It was a dreary and very rainy Sunday afternoon in Adelaide, Australia. I had just picked up my registration packet for a systems engineering (INCOSE) conference that was set to start the next day and I was walking the streets of Adelaide like a zombie in the rain soaked streets after my 24-hours of travel the previous day…so it was the perfect time duck into a movie theater and get out of the weather for a while. I had seen a few trailers for Baby Driver and I was curious, so I gave it a shot hoping that my messed up internal clock wouldn’t cause me to fall into a coma-like sleep during the movie. Turns out I didn’t have anything to worry about.
For those of you that haven’t seen or even heard of Baby Driver, it is a movie about a rather young and talented “wheelman” (or getaway driver) who suffers from tinnitus and therefore almost always has earbuds stuffed into his ears pumping music into his skull to help dull the constant ringing he has in his ears. It’s a great action flick, full of car chases and gun fights and plenty of violence (not really a movie for young kids). But the real unique aspect that makes this movie so great is the painstaking detail that was required to synchronize the movie’s soundtrack to the action that was taking place on the screen. You heard me right, the writer/director (Edgar Wright) made sure that each scene in the movie was played out to the beat of the music being played. So it shouldn’t be a surprise to anyone that Baby Driver was nominated for three Oscars in film editing, sound editing and sound mixing. Seriously, if you haven’t seen this movie it is definitely worth checking out. I highly recommend either buying it through Apple with all the iTunes extras or buying on Blu-Ray so you can watch the “making of” supplementary materials and get the full story of what when into making this movie.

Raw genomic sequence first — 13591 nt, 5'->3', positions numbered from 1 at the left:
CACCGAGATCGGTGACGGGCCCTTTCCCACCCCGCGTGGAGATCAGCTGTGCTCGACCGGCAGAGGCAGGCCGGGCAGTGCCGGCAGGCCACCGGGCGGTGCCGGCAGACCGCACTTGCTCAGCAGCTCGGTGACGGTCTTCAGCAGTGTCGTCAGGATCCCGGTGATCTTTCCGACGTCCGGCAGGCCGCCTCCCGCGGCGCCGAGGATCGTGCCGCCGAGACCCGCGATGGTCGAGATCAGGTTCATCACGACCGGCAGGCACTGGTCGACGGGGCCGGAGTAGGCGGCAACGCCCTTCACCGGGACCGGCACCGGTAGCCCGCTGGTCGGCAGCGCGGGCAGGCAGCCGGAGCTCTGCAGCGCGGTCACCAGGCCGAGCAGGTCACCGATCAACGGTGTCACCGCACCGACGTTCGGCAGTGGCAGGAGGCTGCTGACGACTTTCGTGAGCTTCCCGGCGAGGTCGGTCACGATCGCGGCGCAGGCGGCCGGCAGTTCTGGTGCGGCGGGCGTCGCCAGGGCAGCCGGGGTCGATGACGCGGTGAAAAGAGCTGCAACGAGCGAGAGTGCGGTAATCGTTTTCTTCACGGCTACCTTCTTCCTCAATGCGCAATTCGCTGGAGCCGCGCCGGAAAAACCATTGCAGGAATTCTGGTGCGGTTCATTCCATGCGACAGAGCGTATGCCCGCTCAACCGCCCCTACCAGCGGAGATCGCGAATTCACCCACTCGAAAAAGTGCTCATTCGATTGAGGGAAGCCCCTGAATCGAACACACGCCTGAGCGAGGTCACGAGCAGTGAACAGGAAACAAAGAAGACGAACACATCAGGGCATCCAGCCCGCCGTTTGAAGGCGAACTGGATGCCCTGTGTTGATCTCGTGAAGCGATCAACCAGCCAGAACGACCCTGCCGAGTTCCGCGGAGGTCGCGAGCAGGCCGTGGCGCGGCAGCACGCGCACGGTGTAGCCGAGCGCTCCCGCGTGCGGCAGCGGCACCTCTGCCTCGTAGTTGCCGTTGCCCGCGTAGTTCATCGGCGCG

But there is also a geeky thread that runs through the entire movie. The main character Baby, played by Ansel Elgort, as I mentioned earlier has a need to always be listening to music and what better way to do that then by using an iPod. At least that used to be how many of us listened to music. Granted these days most people have a smart phone that doubles as a music player, but since this character was involved with activities that included stealing cars he always had a large number of stolen iPods at his disposal. Plus, the iPod is iconic and if Edgar Wright had used smart phones instead of iPods the movie would have been outdated before it even hit the editing room. So Edgar Wright chose to use an already vintage but iconic music player and give us Apple geeks something to talk about. So untangle those knotted white earbuds you have stuffed in a drawer somewhere, plug them into your favorite playlist and hang on for a geeky trip through the iPods of Baby Driver.
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